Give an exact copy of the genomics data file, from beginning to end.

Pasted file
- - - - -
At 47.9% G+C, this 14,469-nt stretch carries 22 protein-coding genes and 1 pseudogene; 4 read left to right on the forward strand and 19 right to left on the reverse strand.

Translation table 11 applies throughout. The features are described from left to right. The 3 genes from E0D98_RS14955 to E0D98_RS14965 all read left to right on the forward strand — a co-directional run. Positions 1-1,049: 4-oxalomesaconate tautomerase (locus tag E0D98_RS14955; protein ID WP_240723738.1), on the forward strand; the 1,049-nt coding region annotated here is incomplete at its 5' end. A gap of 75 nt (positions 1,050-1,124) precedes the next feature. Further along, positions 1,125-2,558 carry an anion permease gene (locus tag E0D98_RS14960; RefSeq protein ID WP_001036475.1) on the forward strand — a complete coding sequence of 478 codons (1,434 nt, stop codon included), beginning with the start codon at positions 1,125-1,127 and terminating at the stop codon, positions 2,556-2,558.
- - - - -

At 47.9% G+C, this 14,469-nt stretch carries 22 protein-coding genes and 1 pseudogene; 4 read left to right on the forward strand and 19 right to left on the reverse strand.

Translation table 11 applies throughout. The features are described from left to right. The 3 genes from E0D98_RS14955 to E0D98_RS14965 all read left to right on the forward strand — a co-directional run. Positions 1-1,049: 4-oxalomesaconate tautomerase (locus tag E0D98_RS14955; protein ID WP_240723738.1), on the forward strand; the 1,049-nt coding region annotated here is incomplete at its 5' end. A gap of 75 nt (positions 1,050-1,124) precedes the next feature. Further along, positions 1,125-2,558 carry an anion permease gene (locus tag E0D98_RS14960; RefSeq protein ID WP_001036475.1) on the forward strand — a complete coding sequence of 478 codons (1,434 nt, stop codon included), beginning with the start codon at positions 1,125-1,127 and terminating at the stop codon, positions 2,556-2,558.